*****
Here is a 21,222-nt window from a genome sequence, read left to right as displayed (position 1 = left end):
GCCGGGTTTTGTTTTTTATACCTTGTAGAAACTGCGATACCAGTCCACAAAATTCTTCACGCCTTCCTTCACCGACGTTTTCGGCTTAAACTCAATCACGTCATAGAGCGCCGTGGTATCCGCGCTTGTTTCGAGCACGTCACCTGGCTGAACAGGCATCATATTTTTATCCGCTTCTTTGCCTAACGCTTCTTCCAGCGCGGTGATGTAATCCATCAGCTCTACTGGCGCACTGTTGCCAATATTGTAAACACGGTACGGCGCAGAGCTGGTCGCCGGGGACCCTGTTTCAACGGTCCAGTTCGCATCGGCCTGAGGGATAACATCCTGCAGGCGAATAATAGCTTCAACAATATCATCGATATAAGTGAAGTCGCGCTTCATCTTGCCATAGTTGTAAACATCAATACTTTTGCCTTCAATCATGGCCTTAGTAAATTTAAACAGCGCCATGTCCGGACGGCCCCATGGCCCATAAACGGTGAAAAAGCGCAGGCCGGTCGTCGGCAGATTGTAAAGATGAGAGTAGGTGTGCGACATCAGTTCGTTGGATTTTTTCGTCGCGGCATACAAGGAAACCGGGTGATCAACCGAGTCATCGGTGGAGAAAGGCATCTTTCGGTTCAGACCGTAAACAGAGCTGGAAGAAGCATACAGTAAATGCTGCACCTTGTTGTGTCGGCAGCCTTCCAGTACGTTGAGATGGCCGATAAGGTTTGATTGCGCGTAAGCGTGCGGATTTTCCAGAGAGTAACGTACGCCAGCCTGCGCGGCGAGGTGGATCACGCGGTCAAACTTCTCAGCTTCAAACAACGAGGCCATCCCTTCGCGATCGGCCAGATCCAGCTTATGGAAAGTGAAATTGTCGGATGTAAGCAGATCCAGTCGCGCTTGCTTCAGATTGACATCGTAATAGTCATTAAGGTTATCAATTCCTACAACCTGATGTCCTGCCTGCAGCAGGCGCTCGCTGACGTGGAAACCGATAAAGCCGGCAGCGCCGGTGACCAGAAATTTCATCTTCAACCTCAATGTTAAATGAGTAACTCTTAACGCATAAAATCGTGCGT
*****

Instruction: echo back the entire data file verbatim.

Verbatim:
Here is a 21,222-nt window from a genome sequence, read left to right as displayed (position 1 = left end):
GCCGGGTTTTGTTTTTTATACCTTGTAGAAACTGCGATACCAGTCCACAAAATTCTTCACGCCTTCCTTCACCGACGTTTTCGGCTTAAACTCAATCACGTCATAGAGCGCCGTGGTATCCGCGCTTGTTTCGAGCACGTCACCTGGCTGAACAGGCATCATATTTTTATCCGCTTCTTTGCCTAACGCTTCTTCCAGCGCGGTGATGTAATCCATCAGCTCTACTGGCGCACTGTTGCCAATATTGTAAACACGGTACGGCGCAGAGCTGGTCGCCGGGGACCCTGTTTCAACGGTCCAGTTCGCATCGGCCTGAGGGATAACATCCTGCAGGCGAATAATAGCTTCAACAATATCATCGATATAAGTGAAGTCGCGCTTCATCTTGCCATAGTTGTAAACATCAATACTTTTGCCTTCAATCATGGCCTTAGTAAATTTAAACAGCGCCATGTCCGGACGGCCCCATGGCCCATAAACGGTGAAAAAGCGCAGGCCGGTCGTCGGCAGATTGTAAAGATGAGAGTAGGTGTGCGACATCAGTTCGTTGGATTTTTTCGTCGCGGCATACAAGGAAACCGGGTGATCAACCGAGTCATCGGTGGAGAAAGGCATCTTTCGGTTCAGACCGTAAACAGAGCTGGAAGAAGCATACAGTAAATGCTGCACCTTGTTGTGTCGGCAGCCTTCCAGTACGTTGAGATGGCCGATAAGGTTTGATTGCGCGTAAGCGTGCGGATTTTCCAGAGAGTAACGTACGCCAGCCTGCGCGGCGAGGTGGATCACGCGGTCAAACTTCTCAGCTTCAAACAACGAGGCCATCCCTTCGCGATCGGCCAGATCCAGCTTATGGAAAGTGAAATTGTCGGATGTAAGCAGATCCAGTCGCGCTTGCTTCAGATTGACATCGTAATAGTCATTAAGGTTATCAATTCCTACAACCTGATGTCCTGCCTGCAGCAGGCGCTCGCTGACGTGGAAACCGATAAAGCCGGCAGCGCCGGTGACCAGAAATTTCATCTTCAACCTCAATGTTAAATGAGTAACTCTTAACGCATAAAATCGTGCGT